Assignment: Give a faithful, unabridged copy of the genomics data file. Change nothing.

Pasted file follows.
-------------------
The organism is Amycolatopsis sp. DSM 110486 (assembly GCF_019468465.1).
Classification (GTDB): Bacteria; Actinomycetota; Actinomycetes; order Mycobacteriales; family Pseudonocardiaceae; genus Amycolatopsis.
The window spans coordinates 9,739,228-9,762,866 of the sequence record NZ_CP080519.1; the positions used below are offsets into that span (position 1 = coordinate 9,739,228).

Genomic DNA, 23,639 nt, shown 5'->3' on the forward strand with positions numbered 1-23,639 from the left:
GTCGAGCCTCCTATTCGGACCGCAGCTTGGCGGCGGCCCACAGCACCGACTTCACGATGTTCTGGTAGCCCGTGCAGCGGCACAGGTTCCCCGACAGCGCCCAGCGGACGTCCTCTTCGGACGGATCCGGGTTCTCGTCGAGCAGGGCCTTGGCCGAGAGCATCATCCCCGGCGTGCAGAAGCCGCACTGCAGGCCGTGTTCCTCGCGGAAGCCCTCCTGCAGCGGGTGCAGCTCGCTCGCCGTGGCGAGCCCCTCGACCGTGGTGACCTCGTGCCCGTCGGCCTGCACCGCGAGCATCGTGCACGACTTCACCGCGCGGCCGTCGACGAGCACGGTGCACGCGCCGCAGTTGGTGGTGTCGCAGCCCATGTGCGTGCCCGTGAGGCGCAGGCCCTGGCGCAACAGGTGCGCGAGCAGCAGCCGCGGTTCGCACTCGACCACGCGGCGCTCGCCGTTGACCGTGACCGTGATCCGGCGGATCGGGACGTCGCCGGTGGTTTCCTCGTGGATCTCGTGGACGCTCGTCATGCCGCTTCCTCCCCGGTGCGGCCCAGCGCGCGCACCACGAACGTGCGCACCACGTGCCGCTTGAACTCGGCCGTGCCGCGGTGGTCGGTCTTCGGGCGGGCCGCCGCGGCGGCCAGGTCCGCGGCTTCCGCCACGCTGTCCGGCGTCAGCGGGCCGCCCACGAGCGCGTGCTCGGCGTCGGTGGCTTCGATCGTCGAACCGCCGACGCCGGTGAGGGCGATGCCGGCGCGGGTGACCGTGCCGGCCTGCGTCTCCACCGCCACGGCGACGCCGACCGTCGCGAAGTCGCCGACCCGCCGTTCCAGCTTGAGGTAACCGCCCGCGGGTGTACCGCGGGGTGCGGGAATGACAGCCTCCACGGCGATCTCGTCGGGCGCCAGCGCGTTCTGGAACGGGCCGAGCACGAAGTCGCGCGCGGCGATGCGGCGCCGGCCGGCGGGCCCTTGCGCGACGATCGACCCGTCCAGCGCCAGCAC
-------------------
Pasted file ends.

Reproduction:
The organism is Amycolatopsis sp. DSM 110486 (assembly GCF_019468465.1).
Classification (GTDB): Bacteria; Actinomycetota; Actinomycetes; order Mycobacteriales; family Pseudonocardiaceae; genus Amycolatopsis.
The window spans coordinates 9,739,228-9,762,866 of the sequence record NZ_CP080519.1; the positions used below are offsets into that span (position 1 = coordinate 9,739,228).

Genomic DNA, 23,639 nt, shown 5'->3' on the forward strand with positions numbered 1-23,639 from the left:
GTCGAGCCTCCTATTCGGACCGCAGCTTGGCGGCGGCCCACAGCACCGACTTCACGATGTTCTGGTAGCCCGTGCAGCGGCACAGGTTCCCCGACAGCGCCCAGCGGACGTCCTCTTCGGACGGATCCGGGTTCTCGTCGAGCAGGGCCTTGGCCGAGAGCATCATCCCCGGCGTGCAGAAGCCGCACTGCAGGCCGTGTTCCTCGCGGAAGCCCTCCTGCAGCGGGTGCAGCTCGCTCGCCGTGGCGAGCCCCTCGACCGTGGTGACCTCGTGCCCGTCGGCCTGCACCGCGAGCATCGTGCACGACTTCACCGCGCGGCCGTCGACGAGCACGGTGCACGCGCCGCAGTTGGTGGTGTCGCAGCCCATGTGCGTGCCCGTGAGGCGCAGGCCCTGGCGCAACAGGTGCGCGAGCAGCAGCCGCGGTTCGCACTCGACCACGCGGCGCTCGCCGTTGACCGTGACCGTGATCCGGCGGATCGGGACGTCGCCGGTGGTTTCCTCGTGGATCTCGTGGACGCTCGTCATGCCGCTTCCTCCCCGGTGCGGCCCAGCGCGCGCACCACGAACGTGCGCACCACGTGCCGCTTGAACTCGGCCGTGCCGCGGTGGTCGGTCTTCGGGCGGGCCGCCGCGGCGGCCAGGTCCGCGGCTTCCGCCACGCTGTCCGGCGTCAGCGGGCCGCCCACGAGCGCGTGCTCGGCGTCGGTGGCTTCGATCGTCGAACCGCCGACGCCGGTGAGGGCGATGCCGGCGCGGGTGACCGTGCCGGCCTGCGTCTCCACCGCCACGGCGACGCCGACCGTCGCGAAGTCGCCGACCCGCCGTTCCAGCTTGAGGTAACCGCCCGCGGGTGTACCGCGGGGTGCGGGAATGACAGCCTCCACGGCGATCTCGTCGGGCGCCAGCGCGTTCTGGAACGGGCCGAGCACGAAGTCGCGCGCGGCGATGCGGCGCCGGCCGGCGGGCCCTTGCGCGACGATCGACCCGTCCAGCGCCAGCAC